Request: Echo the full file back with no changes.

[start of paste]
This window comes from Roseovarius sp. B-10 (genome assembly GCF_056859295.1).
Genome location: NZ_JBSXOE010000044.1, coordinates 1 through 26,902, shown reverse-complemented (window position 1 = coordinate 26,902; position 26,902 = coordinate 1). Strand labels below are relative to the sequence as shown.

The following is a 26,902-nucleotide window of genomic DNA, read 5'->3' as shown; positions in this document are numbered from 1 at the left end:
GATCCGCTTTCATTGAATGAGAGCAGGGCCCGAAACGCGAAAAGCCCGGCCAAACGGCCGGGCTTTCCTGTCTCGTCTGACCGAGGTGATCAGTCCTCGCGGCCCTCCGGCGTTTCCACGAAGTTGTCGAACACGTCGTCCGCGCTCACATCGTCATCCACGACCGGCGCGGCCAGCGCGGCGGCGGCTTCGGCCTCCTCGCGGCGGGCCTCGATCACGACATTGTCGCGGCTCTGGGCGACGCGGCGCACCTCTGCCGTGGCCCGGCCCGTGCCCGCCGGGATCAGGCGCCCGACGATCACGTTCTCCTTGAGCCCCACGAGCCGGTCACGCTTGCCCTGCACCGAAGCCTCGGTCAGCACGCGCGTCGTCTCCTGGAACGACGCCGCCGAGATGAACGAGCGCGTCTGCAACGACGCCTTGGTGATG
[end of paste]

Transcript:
This window comes from Roseovarius sp. B-10 (genome assembly GCF_056859295.1).
Genome location: NZ_JBSXOE010000044.1, coordinates 1 through 26,902, shown reverse-complemented (window position 1 = coordinate 26,902; position 26,902 = coordinate 1). Strand labels below are relative to the sequence as shown.

The following is a 26,902-nucleotide window of genomic DNA, read 5'->3' as shown; positions in this document are numbered from 1 at the left end:
GATCCGCTTTCATTGAATGAGAGCAGGGCCCGAAACGCGAAAAGCCCGGCCAAACGGCCGGGCTTTCCTGTCTCGTCTGACCGAGGTGATCAGTCCTCGCGGCCCTCCGGCGTTTCCACGAAGTTGTCGAACACGTCGTCCGCGCTCACATCGTCATCCACGACCGGCGCGGCCAGCGCGGCGGCGGCTTCGGCCTCCTCGCGGCGGGCCTCGATCACGACATTGTCGCGGCTCTGGGCGACGCGGCGCACCTCTGCCGTGGCCCGGCCCGTGCCCGCCGGGATCAGGCGCCCGACGATCACGTTCTCCTTGAGCCCCACGAGCCGGTCACGCTTGCCCTGCACCGAAGCCTCGGTCAGCACGCGCGTCGTCTCCTGGAACGACGCCGCCGAGATGAACGAGCGCGTCTGCAACGACGCCTTGGTGATG